Private Bank Capital Adequacy, 1998–2000
10. State banks’ capital adequacy has been boosted by public capital injections, as well as by the guaranteeing of NPLs transferred to asset resolution vehicles. CARs for KTB and Bank Thai are now almost 20 percent, reflecting public recapitalization, and the takeover of their NPLs by state-owned AMCs/covered asset pools. The remaining intervened banks continue to have a negative capital position, despite some public capital injections, reflecting the large level of losses remaining to be recognized in these banks. The authorities currently plan to split off the bad assets of these banks and then have the government pension fund directly recapitalize the remaining good bank.
11. The large capital raising effort by private banks is reflected in the substantial coverage against potential losses accumulated by Thai banks in the post-crisis period. Private Thai banks built loan loss reserves of almost 40 percent of peak-classified assets. Further, collateral accounts for another 43 percent of peak classified assets. But the concern remains (as discussed below) that while reserves are high, losses may continue to rise, necessitating further capital increases by banks.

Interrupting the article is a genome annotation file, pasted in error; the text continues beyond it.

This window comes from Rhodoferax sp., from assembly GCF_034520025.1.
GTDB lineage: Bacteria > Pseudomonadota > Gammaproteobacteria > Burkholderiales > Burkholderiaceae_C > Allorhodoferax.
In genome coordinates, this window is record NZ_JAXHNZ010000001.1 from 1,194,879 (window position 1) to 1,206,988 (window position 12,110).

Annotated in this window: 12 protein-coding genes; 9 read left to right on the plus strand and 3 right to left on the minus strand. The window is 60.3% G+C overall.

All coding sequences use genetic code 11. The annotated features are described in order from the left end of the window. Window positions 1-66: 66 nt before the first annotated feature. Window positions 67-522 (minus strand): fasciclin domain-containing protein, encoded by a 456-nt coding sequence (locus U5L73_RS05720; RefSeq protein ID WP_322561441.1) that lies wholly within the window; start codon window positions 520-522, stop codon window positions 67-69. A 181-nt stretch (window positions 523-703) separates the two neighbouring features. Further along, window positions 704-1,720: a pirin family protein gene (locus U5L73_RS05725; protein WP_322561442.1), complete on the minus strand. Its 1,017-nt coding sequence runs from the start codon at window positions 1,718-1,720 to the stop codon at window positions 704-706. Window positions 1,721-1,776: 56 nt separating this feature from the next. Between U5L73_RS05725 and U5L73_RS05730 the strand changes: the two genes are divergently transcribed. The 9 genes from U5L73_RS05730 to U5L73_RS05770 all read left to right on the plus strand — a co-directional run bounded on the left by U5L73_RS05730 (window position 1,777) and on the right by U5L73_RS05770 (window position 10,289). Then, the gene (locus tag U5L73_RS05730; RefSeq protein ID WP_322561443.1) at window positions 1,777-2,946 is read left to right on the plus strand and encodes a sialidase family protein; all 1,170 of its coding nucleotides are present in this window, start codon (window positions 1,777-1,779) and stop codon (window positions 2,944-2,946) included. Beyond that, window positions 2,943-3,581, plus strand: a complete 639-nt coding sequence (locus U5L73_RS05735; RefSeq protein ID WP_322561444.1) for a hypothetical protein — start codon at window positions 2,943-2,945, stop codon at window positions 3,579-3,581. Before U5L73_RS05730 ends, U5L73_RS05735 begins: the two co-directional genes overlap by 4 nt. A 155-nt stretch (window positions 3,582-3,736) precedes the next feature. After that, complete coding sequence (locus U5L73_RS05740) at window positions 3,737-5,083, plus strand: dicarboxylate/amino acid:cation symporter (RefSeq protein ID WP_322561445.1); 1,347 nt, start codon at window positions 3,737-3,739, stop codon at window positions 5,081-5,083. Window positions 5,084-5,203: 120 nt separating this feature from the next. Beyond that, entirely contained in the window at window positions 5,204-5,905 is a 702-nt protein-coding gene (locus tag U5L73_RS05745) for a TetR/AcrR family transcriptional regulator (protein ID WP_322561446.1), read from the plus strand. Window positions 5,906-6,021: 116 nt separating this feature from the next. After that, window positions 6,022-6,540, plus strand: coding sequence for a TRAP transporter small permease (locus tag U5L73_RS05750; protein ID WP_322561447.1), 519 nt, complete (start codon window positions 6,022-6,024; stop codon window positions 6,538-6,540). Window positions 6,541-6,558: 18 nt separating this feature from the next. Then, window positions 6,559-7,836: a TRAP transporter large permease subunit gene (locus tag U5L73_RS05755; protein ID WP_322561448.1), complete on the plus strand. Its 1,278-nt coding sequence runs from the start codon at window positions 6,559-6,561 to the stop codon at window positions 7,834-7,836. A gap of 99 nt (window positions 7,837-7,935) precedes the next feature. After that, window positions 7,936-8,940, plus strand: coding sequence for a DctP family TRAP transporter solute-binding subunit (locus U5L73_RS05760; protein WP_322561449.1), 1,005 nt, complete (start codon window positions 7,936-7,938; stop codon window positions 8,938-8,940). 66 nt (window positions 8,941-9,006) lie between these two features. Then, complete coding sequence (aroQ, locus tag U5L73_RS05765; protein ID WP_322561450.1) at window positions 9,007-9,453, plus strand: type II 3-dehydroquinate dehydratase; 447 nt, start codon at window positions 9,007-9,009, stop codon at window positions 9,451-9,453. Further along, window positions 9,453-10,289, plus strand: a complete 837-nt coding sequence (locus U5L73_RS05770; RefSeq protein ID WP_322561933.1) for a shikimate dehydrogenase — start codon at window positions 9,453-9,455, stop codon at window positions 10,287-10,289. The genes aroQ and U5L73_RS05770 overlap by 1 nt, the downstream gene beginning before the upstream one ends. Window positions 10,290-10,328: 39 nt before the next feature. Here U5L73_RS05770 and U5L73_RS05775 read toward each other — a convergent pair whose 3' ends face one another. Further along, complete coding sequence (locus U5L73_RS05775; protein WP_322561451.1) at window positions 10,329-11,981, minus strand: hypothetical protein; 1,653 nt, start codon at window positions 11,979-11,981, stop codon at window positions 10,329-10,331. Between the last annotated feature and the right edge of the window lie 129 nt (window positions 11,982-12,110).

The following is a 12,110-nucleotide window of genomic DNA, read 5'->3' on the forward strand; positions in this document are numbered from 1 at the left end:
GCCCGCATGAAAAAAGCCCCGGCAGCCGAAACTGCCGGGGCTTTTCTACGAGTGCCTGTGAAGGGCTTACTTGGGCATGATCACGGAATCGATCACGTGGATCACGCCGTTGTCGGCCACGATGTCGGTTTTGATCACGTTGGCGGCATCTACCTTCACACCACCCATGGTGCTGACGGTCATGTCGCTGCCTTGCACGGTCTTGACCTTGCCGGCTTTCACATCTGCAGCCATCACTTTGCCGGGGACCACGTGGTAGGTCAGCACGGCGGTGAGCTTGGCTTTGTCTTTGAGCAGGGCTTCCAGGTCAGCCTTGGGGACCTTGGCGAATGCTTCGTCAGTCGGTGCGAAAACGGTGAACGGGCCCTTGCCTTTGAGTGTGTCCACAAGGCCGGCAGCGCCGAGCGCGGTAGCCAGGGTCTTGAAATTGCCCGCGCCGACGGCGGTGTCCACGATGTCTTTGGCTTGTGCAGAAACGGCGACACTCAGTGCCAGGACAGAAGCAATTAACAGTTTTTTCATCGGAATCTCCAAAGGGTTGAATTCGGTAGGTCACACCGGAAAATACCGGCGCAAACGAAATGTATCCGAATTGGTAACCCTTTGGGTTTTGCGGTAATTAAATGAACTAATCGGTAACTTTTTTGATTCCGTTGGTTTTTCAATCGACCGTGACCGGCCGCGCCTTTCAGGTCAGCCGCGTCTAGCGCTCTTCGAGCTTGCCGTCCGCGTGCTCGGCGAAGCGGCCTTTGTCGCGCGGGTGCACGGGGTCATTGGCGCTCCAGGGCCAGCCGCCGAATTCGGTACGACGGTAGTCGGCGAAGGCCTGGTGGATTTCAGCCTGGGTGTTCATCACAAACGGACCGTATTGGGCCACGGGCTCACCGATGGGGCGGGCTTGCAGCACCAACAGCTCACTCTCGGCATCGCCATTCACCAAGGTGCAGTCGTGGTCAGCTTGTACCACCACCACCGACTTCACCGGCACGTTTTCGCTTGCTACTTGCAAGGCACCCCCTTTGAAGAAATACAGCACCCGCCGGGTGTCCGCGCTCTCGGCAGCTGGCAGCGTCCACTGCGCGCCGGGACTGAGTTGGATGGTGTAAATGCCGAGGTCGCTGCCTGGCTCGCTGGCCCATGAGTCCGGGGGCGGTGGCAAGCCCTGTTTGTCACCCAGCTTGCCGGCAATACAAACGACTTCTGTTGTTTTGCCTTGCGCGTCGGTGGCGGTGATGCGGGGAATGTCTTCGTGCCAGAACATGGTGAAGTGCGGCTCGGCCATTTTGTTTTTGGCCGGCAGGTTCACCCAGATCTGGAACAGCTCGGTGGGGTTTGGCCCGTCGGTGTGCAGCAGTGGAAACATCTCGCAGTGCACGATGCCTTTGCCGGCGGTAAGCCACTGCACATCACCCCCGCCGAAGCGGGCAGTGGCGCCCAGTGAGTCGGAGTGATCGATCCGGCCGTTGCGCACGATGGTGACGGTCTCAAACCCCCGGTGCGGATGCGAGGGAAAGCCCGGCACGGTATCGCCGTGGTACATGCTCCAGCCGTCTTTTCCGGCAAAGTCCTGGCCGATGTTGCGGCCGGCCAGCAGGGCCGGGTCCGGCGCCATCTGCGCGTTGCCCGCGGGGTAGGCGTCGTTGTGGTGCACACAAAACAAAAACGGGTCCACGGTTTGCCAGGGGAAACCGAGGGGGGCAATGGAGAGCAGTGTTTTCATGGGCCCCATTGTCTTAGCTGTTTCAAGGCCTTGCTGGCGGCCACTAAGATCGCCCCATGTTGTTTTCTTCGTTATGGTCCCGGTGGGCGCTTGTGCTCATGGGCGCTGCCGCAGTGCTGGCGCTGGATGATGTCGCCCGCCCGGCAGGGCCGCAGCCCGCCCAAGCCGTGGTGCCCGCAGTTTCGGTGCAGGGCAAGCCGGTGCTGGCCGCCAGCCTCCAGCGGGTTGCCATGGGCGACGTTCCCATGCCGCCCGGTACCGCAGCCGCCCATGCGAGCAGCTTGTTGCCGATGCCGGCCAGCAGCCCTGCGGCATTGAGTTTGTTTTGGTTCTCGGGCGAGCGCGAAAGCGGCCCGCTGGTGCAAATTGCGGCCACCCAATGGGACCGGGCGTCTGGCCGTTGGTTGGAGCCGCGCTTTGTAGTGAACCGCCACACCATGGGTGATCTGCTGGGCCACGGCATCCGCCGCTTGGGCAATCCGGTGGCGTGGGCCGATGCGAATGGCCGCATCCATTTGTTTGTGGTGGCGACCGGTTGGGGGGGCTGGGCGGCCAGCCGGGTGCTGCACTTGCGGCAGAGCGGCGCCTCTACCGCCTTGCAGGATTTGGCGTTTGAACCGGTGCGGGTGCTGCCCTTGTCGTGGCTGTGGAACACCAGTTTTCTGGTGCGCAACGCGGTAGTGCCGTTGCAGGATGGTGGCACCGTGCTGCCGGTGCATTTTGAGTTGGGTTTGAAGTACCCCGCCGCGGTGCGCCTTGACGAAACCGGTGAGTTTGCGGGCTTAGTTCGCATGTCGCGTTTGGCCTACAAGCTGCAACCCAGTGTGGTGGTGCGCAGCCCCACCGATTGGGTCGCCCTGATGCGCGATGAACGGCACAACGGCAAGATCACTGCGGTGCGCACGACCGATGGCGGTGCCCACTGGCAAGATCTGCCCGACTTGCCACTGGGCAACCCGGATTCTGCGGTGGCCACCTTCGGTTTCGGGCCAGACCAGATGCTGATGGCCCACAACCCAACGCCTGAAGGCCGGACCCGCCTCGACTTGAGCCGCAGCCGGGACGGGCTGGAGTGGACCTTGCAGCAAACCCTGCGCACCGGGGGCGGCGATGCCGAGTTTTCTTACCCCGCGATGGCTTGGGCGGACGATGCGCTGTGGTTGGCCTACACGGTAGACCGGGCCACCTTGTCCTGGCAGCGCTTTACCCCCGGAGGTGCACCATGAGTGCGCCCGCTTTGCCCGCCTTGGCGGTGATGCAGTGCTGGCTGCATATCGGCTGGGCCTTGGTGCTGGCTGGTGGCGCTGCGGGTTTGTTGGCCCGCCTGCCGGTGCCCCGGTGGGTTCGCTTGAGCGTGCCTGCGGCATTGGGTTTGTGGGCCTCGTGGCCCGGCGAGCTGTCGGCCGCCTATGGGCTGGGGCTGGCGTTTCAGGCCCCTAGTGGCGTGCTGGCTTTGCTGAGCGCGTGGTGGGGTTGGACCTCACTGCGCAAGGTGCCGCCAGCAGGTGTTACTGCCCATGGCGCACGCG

12. Banks are also dependent on real estate collateral for a large portion of their loss coverage. Loan loss provisions in Thailand are computed net of collateral which comprises mostly real estate with the bulk held in the form of undeveloped “raw” land (Text Figure). There remains a large glut of supply in the real estate sector, and prices have fallen substantially in very thin trading.7 This raises concerns about the valuation of collateral pledged as security to banks. While appraised values of banks’ collateral have reportedly fallen, the concern remains as to whether they have adequately adjusted to current market conditions. BOT regulations have been strengthened in this regard, requiring annual independent appraisals. However, appraisal methods in Thailand are not in line with international standards.8 For example, reviews of practice have revealed that appraisers often use the cost approach (even for unfinished projects) as opposed to a direct sales comparison.
Structure of Commercial Bank Collateral